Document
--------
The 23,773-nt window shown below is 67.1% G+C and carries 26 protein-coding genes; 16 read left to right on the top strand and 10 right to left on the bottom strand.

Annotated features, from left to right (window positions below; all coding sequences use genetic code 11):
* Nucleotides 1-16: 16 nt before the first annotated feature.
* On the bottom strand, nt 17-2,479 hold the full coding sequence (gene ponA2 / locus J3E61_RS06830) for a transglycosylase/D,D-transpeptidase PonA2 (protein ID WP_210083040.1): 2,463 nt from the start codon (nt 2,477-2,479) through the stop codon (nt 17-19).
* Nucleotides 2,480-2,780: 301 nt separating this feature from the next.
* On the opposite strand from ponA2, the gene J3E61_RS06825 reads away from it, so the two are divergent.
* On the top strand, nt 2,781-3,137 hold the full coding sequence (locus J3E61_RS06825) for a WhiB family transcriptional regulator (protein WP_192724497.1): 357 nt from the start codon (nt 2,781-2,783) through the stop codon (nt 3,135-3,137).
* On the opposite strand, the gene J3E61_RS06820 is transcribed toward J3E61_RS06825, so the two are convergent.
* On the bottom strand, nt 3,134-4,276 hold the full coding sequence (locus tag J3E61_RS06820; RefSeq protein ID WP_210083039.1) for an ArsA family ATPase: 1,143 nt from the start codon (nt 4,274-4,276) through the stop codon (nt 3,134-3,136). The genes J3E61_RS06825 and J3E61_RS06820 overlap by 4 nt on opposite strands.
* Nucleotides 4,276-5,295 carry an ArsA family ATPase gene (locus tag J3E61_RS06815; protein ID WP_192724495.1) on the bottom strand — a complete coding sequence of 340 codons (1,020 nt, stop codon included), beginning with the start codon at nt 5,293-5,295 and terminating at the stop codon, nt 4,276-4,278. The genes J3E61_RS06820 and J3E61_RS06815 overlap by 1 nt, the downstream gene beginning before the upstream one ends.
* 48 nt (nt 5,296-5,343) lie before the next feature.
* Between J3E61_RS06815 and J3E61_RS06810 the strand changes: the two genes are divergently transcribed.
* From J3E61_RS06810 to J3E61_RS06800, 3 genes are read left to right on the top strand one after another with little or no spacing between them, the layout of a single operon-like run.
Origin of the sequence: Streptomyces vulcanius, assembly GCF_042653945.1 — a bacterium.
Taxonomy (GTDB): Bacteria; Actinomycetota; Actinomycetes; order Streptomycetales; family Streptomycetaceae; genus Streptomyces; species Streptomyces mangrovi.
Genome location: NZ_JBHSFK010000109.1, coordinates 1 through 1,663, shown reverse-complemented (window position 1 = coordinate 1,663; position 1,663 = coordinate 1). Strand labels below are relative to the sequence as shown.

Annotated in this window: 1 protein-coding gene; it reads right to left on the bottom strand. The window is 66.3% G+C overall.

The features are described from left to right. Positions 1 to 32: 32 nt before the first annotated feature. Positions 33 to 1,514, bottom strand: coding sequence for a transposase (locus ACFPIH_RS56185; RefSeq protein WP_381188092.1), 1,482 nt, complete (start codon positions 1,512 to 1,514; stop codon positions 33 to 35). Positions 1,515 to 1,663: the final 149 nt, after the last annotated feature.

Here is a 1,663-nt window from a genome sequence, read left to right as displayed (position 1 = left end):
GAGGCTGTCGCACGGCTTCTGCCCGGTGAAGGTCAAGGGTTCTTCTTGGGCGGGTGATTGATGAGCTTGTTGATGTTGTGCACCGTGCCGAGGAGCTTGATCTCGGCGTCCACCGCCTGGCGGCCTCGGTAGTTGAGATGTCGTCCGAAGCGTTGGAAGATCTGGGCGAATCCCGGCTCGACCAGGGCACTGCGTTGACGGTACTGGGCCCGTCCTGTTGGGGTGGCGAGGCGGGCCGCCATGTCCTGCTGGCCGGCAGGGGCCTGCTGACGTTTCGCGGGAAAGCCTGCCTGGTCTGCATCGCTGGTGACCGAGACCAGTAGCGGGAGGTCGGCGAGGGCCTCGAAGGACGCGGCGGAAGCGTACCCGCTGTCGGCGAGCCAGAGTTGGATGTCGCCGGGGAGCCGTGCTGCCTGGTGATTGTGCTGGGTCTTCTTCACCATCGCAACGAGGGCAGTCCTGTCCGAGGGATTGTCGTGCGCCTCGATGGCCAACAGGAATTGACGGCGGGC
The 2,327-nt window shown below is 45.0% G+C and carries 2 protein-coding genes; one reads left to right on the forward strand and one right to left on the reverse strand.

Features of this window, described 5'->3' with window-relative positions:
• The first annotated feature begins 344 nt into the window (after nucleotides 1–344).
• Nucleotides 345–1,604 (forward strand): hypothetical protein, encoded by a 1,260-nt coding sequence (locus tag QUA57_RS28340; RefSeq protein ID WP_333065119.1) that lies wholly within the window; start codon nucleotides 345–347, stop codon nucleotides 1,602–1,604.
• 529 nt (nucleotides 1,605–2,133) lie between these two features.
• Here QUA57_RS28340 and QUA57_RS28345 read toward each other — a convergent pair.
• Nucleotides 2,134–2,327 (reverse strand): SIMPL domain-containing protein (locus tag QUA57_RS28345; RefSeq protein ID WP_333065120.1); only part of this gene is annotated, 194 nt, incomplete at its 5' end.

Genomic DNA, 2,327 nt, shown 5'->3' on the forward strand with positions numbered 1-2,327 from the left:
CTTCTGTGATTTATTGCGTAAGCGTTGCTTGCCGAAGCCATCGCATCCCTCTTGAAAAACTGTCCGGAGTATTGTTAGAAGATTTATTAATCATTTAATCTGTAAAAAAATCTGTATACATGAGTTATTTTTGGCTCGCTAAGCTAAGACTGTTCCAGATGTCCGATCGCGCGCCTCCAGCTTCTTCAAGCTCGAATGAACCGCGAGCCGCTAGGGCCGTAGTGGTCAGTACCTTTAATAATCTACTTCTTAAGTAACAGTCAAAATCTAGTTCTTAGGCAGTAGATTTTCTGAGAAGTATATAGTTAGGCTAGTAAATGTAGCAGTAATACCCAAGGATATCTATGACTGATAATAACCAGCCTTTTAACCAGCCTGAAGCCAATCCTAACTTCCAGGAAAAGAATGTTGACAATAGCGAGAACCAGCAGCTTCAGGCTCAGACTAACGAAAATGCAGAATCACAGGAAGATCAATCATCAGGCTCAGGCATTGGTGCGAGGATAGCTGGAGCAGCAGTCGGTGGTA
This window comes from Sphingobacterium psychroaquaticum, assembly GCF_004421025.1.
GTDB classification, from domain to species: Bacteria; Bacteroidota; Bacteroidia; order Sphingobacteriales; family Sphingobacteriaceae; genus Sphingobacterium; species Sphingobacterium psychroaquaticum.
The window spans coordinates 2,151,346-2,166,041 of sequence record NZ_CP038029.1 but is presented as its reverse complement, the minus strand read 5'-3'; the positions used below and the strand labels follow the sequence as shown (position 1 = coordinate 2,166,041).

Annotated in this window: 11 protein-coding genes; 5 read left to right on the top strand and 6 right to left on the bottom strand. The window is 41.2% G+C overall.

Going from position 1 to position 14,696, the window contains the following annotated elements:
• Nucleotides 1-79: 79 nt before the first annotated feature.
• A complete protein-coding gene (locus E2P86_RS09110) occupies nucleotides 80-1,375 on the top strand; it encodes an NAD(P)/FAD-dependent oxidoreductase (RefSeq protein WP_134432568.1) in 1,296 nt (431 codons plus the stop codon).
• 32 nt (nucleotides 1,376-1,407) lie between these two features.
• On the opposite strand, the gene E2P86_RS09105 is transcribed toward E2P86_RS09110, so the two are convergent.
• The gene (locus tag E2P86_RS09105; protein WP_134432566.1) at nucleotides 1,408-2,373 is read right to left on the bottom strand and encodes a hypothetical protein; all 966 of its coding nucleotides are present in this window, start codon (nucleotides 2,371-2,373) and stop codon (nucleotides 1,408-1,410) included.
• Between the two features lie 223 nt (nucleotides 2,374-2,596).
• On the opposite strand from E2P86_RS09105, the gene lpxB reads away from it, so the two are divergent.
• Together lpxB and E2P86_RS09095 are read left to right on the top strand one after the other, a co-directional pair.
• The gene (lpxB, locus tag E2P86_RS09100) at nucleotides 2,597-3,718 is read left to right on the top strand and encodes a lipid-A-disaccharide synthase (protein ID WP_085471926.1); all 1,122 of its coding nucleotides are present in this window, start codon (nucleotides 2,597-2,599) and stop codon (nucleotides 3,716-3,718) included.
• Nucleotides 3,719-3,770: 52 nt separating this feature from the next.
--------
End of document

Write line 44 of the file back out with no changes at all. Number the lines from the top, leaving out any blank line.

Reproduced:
• Nucleotides 3,719-3,770: 52 nt separating this feature from the next.